If a person was walking and fell scattering a handful of paper, then more bystanders should help pick up papers if they saw another person helping out, in comparison to no one assisting them, because of the social exchange and conformity theory. The social exchange theory is also known cost-benefit analysis or as utilitarianism, where people debate on whether or not their act of kindness is a costly or a gain for them in the end. Conformity can be defined when a person changes their behavior in order to satisfy a group norm.
This hypothesis reflects the findings from the Kitty Genovese which exemplified the bystander effect; the phenomenon where if there are more people present, fewer people will be willing to take action. This experiment was an attempt to create a norm, since the behavior that was being mimicked was to pick up the scattered papers. The social experiment would be done on adults at the public library on a Saturday and Sunday at the same time. It was done within a 2-hour time span on each day, every 30 minutes.
The independent variable in an experiment is aimed to be the only variable the is manipulated or changed in order to produce more accurate and consistent data. The dependent variable in an experiment is the variable that is measured from the results. This was a field experiment – a simulation that is not performed in a laboratory – and makes the experiment more difficult to set controlled variables. Controlled variables should have unchanging situations, to have more reliable data in an experiment.
There would be more genuine responses from the participants however, by means of a field experiment since they would not expect their reactions to be measured. The independent variable would be where no one is given prior notice to assist in picking up papers, in contrast to an assistant who is already aware of the experiment and is tasked with picking up papers. The dependent variable would be the number of bystanders that help to pick up papers and their reactions to the person falling down.
The controlled variable would be the time span in which the experiment was conducted and location. If the experiment took place in an actual laboratory, the same time slot would be used in experimentation. There is more fluctuation in field experiments’ data due to infernal validity, resulting in independent variables not being related to the dependent variable, but rather other uncontrollable variables. This means that the bystanders that chose to help pick up papers may did not have to help strictly because they wanted to conform or to copy others’ actions.
Some people may have helped because they were not preoccupied with other business. Another factor that might have played a part, was seeing younger students and not wanting to help out those younger than them. They might have felt that there was nothing to gain from helping out a younger student, and would not have been rewarded through the experience. There are studies that show intrinsically motivated rewards cause hormones – dopamine and serotonin – to release, shown through brain scans; the lack of reward could have motivated them not to help.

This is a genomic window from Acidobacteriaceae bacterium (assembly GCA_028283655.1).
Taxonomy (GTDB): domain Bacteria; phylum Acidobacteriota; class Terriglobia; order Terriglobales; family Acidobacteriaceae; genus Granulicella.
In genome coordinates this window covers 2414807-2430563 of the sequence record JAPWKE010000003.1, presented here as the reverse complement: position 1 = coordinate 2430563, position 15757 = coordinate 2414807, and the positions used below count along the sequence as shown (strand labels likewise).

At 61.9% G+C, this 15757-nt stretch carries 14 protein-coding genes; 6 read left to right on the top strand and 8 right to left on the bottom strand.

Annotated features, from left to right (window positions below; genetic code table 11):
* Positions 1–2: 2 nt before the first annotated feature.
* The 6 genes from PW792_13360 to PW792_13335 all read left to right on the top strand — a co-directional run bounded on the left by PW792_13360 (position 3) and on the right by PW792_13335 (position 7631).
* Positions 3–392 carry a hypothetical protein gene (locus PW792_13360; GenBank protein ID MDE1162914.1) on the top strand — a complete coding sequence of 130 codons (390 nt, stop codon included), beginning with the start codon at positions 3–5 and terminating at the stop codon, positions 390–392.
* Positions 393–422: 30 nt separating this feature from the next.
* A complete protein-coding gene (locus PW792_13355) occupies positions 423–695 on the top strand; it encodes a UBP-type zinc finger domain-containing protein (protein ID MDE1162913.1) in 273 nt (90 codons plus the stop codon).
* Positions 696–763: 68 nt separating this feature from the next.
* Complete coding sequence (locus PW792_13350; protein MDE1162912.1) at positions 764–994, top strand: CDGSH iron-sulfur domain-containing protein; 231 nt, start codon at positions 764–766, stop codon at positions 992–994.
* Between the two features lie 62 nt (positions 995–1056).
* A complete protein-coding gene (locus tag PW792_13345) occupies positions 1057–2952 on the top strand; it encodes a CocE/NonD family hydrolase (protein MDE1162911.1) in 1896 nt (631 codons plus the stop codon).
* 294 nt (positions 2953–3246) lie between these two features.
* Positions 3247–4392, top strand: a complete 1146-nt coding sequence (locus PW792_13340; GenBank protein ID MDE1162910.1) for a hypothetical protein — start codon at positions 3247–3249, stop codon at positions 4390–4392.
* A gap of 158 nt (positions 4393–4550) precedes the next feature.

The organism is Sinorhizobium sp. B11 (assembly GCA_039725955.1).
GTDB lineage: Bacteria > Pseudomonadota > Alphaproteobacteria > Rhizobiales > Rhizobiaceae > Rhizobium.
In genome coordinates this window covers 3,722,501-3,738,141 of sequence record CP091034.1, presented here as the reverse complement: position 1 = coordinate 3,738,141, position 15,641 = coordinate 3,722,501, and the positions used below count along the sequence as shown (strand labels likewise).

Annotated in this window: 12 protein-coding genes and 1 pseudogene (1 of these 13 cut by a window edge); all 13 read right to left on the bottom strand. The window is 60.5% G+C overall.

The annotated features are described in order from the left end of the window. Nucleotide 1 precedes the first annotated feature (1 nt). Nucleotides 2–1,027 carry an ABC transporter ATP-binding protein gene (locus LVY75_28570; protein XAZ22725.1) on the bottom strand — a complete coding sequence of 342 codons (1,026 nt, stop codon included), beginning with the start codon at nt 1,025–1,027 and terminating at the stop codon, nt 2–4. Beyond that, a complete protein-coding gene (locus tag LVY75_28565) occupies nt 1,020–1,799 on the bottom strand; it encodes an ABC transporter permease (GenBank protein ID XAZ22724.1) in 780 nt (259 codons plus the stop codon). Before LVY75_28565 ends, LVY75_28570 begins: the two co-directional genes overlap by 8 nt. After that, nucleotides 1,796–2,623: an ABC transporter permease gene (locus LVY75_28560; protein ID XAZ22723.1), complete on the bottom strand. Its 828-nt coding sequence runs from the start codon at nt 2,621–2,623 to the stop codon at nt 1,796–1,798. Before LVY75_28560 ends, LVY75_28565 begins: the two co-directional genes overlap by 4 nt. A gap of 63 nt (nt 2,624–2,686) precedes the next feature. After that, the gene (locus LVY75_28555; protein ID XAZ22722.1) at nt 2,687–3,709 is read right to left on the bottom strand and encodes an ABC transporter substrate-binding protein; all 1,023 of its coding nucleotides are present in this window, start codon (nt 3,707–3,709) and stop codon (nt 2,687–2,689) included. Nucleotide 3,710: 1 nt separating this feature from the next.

The participant population was relatively uncontrolled, varying drastically in ages without really knowing the age of the participants. This was conducted starting around noon, with many people available at the library to be participants. Overall, there were 23 people that participated and were around when the experimenter fell and dropped the stack of papers. Two different trials were performed at the library. During the first hour at the library, the experimenter fell and observed the number of passerby that came to help pick up papers.
During the second hour at the library, an assistant would help pick up the papers with the experimenter. The different reactions and number of passerby that assisted was recorded during the different trials. The materials included fifteen papers that were dropped during the fall. Another assistant was tasked with recording the number of people that helped pick up papers, and the reactions that they exhibited. The outcome was unexpected; I guessed that if there was a person already helping out, more people would mimic the behavior.
In contrast, there were fewer people that assisted the experimenter that dropped the paper if they already saw the assistant helping picking up papers. During the first hour, there were 6 people that helped, while 10 did not do anything overall. This shows that 38% of the passerby actually went out of their way to help. During the second hour, with the assistant who helped pick up papers, there were 3 people that helped, with 9 who did not overall. This shows that 25% of the passerby went out of their way to help after another person was already assisting the experimenter.
The data gathered was unexpected, because the method of forming a norm was not exhibited. The passerby did not conform to the norm that was attempting to be created. The results of this experiment did not support the hypothesis, as the passerby already had already seen another person helping and probably assumed they experimenter did not need help. The bystander effect can diffuse responsibility, and could have possibly been a factor during the experiment. An additional